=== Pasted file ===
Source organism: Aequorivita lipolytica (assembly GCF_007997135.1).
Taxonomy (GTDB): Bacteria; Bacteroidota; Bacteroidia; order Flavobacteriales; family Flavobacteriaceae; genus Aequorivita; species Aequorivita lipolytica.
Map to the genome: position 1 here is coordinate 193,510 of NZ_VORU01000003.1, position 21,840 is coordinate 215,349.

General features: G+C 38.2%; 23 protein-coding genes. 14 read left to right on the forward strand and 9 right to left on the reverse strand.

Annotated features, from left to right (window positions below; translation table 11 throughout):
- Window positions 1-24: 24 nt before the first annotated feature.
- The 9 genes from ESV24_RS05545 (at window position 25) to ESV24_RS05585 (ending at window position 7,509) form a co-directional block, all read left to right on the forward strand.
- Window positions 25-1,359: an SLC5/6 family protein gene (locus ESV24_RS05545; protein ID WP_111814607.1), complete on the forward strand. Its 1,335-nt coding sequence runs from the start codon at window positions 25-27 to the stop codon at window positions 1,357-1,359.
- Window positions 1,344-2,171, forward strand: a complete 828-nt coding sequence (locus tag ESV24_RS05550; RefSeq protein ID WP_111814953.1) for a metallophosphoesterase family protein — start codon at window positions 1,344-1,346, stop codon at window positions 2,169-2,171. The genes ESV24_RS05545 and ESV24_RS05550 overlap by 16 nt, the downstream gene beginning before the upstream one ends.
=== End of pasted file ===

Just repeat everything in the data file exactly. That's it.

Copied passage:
Source organism: Aequorivita lipolytica (assembly GCF_007997135.1).
Taxonomy (GTDB): Bacteria; Bacteroidota; Bacteroidia; order Flavobacteriales; family Flavobacteriaceae; genus Aequorivita; species Aequorivita lipolytica.
Map to the genome: position 1 here is coordinate 193,510 of NZ_VORU01000003.1, position 21,840 is coordinate 215,349.

General features: G+C 38.2%; 23 protein-coding genes. 14 read left to right on the forward strand and 9 right to left on the reverse strand.

Annotated features, from left to right (window positions below; translation table 11 throughout):
- Window positions 1-24: 24 nt before the first annotated feature.
- The 9 genes from ESV24_RS05545 (at window position 25) to ESV24_RS05585 (ending at window position 7,509) form a co-directional block, all read left to right on the forward strand.
- Window positions 25-1,359: an SLC5/6 family protein gene (locus ESV24_RS05545; protein ID WP_111814607.1), complete on the forward strand. Its 1,335-nt coding sequence runs from the start codon at window positions 25-27 to the stop codon at window positions 1,357-1,359.
- Window positions 1,344-2,171, forward strand: a complete 828-nt coding sequence (locus tag ESV24_RS05550; RefSeq protein ID WP_111814953.1) for a metallophosphoesterase family protein — start codon at window positions 1,344-1,346, stop codon at window positions 2,169-2,171. The genes ESV24_RS05545 and ESV24_RS05550 overlap by 16 nt, the downstream gene beginning before the upstream one ends.